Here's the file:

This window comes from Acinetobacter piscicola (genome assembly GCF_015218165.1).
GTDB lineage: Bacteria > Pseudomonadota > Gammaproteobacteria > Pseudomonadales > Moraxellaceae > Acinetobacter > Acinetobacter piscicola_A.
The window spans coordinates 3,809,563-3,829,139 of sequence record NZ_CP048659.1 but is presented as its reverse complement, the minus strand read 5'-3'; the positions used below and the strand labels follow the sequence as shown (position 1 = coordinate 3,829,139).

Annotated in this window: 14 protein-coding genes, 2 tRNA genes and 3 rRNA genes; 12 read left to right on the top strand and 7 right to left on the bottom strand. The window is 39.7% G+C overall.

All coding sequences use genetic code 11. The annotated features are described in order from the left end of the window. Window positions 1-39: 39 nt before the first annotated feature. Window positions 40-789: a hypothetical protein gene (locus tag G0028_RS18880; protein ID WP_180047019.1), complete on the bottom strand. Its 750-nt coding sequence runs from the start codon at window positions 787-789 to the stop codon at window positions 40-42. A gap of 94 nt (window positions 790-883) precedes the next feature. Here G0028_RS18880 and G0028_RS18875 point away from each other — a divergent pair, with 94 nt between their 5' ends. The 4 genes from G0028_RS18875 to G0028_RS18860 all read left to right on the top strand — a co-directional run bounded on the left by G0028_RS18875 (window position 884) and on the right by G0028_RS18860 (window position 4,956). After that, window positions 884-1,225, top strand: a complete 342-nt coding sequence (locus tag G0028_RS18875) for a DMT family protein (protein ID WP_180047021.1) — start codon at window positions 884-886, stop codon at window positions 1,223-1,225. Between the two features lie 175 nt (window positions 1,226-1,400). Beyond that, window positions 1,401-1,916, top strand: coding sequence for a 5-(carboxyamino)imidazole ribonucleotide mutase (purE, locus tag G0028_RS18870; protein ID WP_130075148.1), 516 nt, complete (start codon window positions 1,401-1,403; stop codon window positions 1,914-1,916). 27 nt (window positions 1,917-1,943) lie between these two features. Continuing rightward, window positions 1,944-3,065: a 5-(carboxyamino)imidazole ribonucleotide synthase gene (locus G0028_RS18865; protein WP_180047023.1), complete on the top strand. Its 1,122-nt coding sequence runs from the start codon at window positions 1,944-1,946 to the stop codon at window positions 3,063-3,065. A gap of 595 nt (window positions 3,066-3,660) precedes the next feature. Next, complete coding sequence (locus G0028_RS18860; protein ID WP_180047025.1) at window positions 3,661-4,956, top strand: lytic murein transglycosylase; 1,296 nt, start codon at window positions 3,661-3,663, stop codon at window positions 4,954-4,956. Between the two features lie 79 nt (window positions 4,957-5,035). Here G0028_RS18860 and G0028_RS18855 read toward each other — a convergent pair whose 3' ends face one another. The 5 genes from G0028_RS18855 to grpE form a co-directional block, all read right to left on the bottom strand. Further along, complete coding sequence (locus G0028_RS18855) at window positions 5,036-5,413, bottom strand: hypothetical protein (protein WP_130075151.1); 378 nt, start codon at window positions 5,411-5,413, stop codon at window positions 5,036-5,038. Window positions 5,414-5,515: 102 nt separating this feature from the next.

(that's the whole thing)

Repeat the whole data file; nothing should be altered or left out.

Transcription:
This window comes from Acinetobacter piscicola (genome assembly GCF_015218165.1).
GTDB lineage: Bacteria > Pseudomonadota > Gammaproteobacteria > Pseudomonadales > Moraxellaceae > Acinetobacter > Acinetobacter piscicola_A.
The window spans coordinates 3,809,563-3,829,139 of sequence record NZ_CP048659.1 but is presented as its reverse complement, the minus strand read 5'-3'; the positions used below and the strand labels follow the sequence as shown (position 1 = coordinate 3,829,139).

Annotated in this window: 14 protein-coding genes, 2 tRNA genes and 3 rRNA genes; 12 read left to right on the top strand and 7 right to left on the bottom strand. The window is 39.7% G+C overall.

All coding sequences use genetic code 11. The annotated features are described in order from the left end of the window. Window positions 1-39: 39 nt before the first annotated feature. Window positions 40-789: a hypothetical protein gene (locus tag G0028_RS18880; protein ID WP_180047019.1), complete on the bottom strand. Its 750-nt coding sequence runs from the start codon at window positions 787-789 to the stop codon at window positions 40-42. A gap of 94 nt (window positions 790-883) precedes the next feature. Here G0028_RS18880 and G0028_RS18875 point away from each other — a divergent pair, with 94 nt between their 5' ends. The 4 genes from G0028_RS18875 to G0028_RS18860 all read left to right on the top strand — a co-directional run bounded on the left by G0028_RS18875 (window position 884) and on the right by G0028_RS18860 (window position 4,956). After that, window positions 884-1,225, top strand: a complete 342-nt coding sequence (locus tag G0028_RS18875) for a DMT family protein (protein ID WP_180047021.1) — start codon at window positions 884-886, stop codon at window positions 1,223-1,225. Between the two features lie 175 nt (window positions 1,226-1,400). Beyond that, window positions 1,401-1,916, top strand: coding sequence for a 5-(carboxyamino)imidazole ribonucleotide mutase (purE, locus tag G0028_RS18870; protein ID WP_130075148.1), 516 nt, complete (start codon window positions 1,401-1,403; stop codon window positions 1,914-1,916). 27 nt (window positions 1,917-1,943) lie between these two features. Continuing rightward, window positions 1,944-3,065: a 5-(carboxyamino)imidazole ribonucleotide synthase gene (locus G0028_RS18865; protein WP_180047023.1), complete on the top strand. Its 1,122-nt coding sequence runs from the start codon at window positions 1,944-1,946 to the stop codon at window positions 3,063-3,065. A gap of 595 nt (window positions 3,066-3,660) precedes the next feature. Next, complete coding sequence (locus G0028_RS18860; protein ID WP_180047025.1) at window positions 3,661-4,956, top strand: lytic murein transglycosylase; 1,296 nt, start codon at window positions 3,661-3,663, stop codon at window positions 4,954-4,956. Between the two features lie 79 nt (window positions 4,957-5,035). Here G0028_RS18860 and G0028_RS18855 read toward each other — a convergent pair whose 3' ends face one another. The 5 genes from G0028_RS18855 to grpE form a co-directional block, all read right to left on the bottom strand. Further along, complete coding sequence (locus G0028_RS18855) at window positions 5,036-5,413, bottom strand: hypothetical protein (protein WP_130075151.1); 378 nt, start codon at window positions 5,411-5,413, stop codon at window positions 5,036-5,038. Window positions 5,414-5,515: 102 nt separating this feature from the next.